I never thought much of it until several years later when the Colorado Division of Wildlife — with lots of liberal pressure — started basing their entire multi-million-dollar lynx “re-introduction” program on this single lynx occurrence. Since it was a proven fact that lynx did exist, as proven by Pete’s lynx, they could claim it as a re-introduction, rather than introducing a new species. This made it much easier to get by the various laws governing federal lands and get government money a real ego booster for a biologist or two. Even had one pseudo-biologist pull hair from a museum specimen and claim he found it in a wire lynx locating trap set in the San Juan Mountains.

Today Colorado is faced with the same situation with wolves. Wolves have been seen in several locations giving the wolf lovers proof that wolves are already in Colorado. In turn, wolf lovers are using the sightings to advocate that wolf populations should be enhanced by re-introducing an additional 250 wolves to perpetuate this wildlife travesty.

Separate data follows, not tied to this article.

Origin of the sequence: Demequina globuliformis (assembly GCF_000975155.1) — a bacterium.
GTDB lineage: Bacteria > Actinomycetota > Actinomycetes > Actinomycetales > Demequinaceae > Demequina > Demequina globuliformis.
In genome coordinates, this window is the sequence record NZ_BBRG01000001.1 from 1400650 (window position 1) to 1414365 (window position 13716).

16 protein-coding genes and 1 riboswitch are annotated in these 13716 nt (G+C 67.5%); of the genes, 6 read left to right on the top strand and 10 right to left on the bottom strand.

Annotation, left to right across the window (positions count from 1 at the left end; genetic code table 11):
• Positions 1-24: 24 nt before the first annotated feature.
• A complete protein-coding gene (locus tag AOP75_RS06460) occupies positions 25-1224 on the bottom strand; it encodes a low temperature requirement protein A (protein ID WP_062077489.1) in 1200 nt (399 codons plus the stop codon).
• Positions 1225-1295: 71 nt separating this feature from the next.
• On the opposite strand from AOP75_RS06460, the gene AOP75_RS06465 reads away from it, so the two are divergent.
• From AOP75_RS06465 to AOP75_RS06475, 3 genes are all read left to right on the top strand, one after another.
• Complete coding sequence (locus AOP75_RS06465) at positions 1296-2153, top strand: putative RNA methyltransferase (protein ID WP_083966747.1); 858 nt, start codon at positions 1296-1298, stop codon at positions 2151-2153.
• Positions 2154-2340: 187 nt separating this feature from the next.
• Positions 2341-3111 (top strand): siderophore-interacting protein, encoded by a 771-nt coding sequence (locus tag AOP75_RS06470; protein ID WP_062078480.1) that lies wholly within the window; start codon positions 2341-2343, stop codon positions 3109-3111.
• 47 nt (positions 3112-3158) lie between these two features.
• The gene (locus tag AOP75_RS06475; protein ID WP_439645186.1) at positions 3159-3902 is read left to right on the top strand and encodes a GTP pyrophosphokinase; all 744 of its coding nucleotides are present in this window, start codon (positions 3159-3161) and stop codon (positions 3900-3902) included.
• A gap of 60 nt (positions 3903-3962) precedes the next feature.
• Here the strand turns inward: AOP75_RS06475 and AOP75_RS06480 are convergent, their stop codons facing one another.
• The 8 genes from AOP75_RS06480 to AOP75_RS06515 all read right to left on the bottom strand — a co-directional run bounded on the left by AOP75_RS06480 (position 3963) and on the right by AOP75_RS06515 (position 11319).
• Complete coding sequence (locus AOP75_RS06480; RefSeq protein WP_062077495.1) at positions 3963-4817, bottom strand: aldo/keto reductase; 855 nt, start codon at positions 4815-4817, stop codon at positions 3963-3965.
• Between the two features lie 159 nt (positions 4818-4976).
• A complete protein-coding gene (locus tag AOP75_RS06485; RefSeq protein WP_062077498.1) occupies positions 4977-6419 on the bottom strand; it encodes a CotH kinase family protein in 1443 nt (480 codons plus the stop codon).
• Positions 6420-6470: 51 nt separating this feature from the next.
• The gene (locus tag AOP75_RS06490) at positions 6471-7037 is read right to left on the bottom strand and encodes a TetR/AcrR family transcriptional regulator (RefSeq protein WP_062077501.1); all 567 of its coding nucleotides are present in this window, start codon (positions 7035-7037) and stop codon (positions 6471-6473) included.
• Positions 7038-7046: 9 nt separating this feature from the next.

With super-rich people, such as George Soros, Ted Turner and various groups providing the funding you could buy any number of live wolves, any age or color and with or without collars and move them to wherever it was expedient to perpetuate the myth that “they were already there!” How do you think they caught all the wolves they re-introduced into the Western Rockies that are decimating big game critters throughout the west?

Next time you see or hear of a unique predator where it shouldn’t be, give some thought as to just where it might have come from. If it happens to be a jaguar, don’t call me. Been there and done that!